The launch industry is undergoing a number of major changes, among them the shift from traditional manufacturing to 3D printing — which Relativity Space is spearheading. The company plans to build 95% of its rocket using the world’s biggest 3D printers, and could launch as early as next year. Co-founder and CEO Tim Ellis will be on hand at TC Sessions: Space in Los Angeles on June 25 to talk all about it.
Relativity has been on our radar for a couple of years now, and to be honest we were all a bit skeptical when the proposition of 3D-printing a rocket was revealed. After all, additive manufacturing is known for its speed, not the strength or detail of its products. But our recent visit to the company’s bustling headquarters near LAX was an eye-opening one.
The challenges of this approach to rocketry are substantial, but the team has gone into it with their eyes open, and the results are hard to argue with. Less mass, more strength, faster turnaround — and any drawbacks have been quantified and mitigated over countless tests and analyses.
Although the resulting components are in a way mechanically simpler than hand-assembled alternatives, the process of creating them is by no means simple itself. Ellis has been there for everything from the first wonky prints during their Y Combinator days to the latest high-precision, large-format ones going through live testing. He’ll be onstage at TC Sessions: Space on June 25, sharing insights on the startup journey, technical details and plans for the company’s future.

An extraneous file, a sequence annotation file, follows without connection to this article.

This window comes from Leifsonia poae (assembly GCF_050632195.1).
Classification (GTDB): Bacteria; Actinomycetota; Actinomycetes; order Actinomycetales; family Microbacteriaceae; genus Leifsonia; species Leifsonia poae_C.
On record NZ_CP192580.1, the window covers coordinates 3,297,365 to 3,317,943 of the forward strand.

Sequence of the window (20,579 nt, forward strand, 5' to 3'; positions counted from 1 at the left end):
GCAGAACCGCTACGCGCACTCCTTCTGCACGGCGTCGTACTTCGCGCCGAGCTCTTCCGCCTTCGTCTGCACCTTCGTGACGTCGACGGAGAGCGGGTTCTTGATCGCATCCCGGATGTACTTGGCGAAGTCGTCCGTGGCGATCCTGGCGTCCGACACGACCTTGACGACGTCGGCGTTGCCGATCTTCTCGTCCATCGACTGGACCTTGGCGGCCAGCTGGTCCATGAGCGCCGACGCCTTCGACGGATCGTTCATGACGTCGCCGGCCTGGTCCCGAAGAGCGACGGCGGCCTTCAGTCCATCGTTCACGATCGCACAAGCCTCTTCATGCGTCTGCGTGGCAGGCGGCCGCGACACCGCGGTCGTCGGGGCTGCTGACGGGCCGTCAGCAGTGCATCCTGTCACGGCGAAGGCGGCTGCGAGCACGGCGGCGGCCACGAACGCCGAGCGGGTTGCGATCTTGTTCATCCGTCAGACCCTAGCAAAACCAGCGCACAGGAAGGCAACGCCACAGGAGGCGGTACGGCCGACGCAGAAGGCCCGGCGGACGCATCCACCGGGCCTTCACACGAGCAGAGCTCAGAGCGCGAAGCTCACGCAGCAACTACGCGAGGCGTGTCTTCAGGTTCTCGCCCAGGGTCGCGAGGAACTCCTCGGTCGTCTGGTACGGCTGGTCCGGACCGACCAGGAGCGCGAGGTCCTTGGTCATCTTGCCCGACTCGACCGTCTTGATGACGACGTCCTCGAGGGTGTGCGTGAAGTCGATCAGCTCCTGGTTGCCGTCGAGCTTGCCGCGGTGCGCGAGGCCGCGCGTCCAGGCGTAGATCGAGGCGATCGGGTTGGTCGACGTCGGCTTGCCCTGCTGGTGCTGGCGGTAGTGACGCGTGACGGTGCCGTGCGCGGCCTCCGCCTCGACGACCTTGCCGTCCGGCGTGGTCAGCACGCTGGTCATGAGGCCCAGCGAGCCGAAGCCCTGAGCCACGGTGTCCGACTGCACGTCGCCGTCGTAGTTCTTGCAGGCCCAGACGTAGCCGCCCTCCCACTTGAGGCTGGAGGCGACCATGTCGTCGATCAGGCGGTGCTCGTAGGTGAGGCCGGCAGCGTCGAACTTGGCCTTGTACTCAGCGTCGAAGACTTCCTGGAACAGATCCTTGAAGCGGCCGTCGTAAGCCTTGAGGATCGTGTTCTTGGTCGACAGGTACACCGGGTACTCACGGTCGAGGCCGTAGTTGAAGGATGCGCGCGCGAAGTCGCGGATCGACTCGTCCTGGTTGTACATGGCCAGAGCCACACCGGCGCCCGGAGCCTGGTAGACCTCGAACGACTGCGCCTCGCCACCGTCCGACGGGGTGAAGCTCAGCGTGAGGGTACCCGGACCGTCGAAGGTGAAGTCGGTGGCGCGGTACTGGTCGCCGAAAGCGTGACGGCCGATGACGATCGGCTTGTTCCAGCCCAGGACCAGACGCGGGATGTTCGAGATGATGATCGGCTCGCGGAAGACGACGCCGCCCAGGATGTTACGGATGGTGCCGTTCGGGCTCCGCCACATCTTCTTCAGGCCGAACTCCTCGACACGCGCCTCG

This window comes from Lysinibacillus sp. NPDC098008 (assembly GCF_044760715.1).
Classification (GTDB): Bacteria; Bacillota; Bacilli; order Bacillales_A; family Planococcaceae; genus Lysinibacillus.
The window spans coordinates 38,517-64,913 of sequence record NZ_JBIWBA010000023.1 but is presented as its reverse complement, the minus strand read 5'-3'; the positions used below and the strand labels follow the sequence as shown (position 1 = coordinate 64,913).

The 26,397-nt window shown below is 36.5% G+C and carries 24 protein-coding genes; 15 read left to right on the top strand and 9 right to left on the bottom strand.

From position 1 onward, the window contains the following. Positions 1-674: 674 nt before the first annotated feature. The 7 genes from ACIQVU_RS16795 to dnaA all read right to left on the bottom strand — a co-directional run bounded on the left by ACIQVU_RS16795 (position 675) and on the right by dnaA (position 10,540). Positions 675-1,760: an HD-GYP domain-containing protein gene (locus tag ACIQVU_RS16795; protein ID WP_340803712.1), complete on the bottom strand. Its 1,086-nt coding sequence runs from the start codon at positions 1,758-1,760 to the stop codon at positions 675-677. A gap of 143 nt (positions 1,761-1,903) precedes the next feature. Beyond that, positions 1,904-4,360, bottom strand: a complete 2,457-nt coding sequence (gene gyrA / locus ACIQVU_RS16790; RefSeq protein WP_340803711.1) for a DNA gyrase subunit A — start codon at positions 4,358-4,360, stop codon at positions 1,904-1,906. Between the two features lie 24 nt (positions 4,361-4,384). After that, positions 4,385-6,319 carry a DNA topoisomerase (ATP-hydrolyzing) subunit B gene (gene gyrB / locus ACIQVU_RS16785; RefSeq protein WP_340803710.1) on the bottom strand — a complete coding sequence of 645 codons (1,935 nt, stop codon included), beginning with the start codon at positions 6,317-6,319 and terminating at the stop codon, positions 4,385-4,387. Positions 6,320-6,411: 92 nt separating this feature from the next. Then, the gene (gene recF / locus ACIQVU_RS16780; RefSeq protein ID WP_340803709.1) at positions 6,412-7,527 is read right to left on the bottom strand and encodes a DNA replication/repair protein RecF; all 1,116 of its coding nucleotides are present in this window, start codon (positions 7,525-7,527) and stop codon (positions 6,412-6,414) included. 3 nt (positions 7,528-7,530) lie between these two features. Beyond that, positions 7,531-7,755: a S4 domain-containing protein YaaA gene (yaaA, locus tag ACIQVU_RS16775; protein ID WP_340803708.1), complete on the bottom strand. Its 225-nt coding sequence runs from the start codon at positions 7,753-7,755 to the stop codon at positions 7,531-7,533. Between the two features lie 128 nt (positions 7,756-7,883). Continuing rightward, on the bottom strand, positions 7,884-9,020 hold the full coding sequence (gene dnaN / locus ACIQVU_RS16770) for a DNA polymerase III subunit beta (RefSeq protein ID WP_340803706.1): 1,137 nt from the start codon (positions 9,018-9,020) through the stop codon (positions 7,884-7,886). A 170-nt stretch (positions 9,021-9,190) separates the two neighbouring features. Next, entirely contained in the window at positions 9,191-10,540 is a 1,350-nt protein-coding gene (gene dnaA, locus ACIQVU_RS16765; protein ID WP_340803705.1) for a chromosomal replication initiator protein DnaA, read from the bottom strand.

You can get early-bird tickets right now, and save $150 before prices go up on May 22 — and you can even bring a fifth person for free if you bring a group of four from your company. Special discounts for current members of the government/military/nonprofit and students are also available directly on the website. And if you are an early-stage space startup looking to get exposure to decision makers, you can even exhibit for the day for just $2,000.
This event will also feature a space startup pitch-off featuring five early-stage founders selected by TechCrunch editors. Applications open today; apply here.
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